James_p_johnson-the_original_span3
January/February 1997

James P. Johnson
The Original
Smithsonian Folkways

James P. didn't live as long as his pals Eubie Blake and Willie "the Lion" Smith, who had enough rebirths to be well-remembered today, but Johnson is an even greater figure both in terms of his more developed piano style and his greater importance as a composer and musical thinker. It's ironic that today his most often-performed song is probably the Bob Wills version of "Old Fashioned Love" that Western Swingers know.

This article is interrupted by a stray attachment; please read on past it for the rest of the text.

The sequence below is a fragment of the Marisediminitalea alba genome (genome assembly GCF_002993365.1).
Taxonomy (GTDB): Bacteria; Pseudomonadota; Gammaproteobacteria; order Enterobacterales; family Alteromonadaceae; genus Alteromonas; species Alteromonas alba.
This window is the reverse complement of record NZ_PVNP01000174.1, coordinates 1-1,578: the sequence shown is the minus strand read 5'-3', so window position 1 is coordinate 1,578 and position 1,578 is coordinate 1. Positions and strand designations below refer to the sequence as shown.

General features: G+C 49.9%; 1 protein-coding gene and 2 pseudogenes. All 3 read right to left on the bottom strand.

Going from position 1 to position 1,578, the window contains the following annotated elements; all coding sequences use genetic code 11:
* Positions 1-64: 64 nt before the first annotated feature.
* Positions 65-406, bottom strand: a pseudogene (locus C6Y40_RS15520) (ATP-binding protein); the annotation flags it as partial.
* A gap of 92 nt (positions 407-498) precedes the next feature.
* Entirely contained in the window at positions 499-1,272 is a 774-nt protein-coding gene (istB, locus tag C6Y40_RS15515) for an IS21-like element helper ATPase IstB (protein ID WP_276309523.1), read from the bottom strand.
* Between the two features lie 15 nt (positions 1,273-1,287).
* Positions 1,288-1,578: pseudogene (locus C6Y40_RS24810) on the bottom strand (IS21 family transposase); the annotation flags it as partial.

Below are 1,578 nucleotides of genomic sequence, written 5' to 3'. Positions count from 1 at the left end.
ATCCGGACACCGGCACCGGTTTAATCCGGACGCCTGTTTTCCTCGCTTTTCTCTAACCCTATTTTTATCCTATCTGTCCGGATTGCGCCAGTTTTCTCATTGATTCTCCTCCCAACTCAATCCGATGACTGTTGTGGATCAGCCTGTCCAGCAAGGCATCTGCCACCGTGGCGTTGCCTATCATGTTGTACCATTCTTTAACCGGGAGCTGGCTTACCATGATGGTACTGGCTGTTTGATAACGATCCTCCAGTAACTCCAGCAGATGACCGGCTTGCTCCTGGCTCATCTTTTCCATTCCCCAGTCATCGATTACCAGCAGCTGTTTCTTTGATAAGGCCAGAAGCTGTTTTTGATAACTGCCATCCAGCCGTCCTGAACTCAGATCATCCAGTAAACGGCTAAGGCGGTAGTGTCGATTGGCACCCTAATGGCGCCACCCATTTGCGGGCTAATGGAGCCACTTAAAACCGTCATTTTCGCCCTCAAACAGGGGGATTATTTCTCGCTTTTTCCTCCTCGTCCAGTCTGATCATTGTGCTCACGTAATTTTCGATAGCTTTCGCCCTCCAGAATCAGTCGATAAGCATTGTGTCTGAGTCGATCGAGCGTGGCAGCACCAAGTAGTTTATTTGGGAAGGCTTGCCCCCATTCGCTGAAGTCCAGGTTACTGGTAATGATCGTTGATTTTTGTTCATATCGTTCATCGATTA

This great program stretches from some of the best ragtime on record ("Euphonic Sounds", "The Dream" and others) through wonderful blues and boogie tracks to great readings of pop songs like "Liza" and "Sweet Lorraine," but I think most significant are "Yamecraw" and the other reductions of Johnson's attempts at third stream composition. Based on the evidence here, he deserves not the dismissal that the jazz press has previously given this work but the highest praise for some of the best things this approach has ever yielded. All in all a delightful record by a forgotten giant. - Duck Baker

Originally published in January/February 1997
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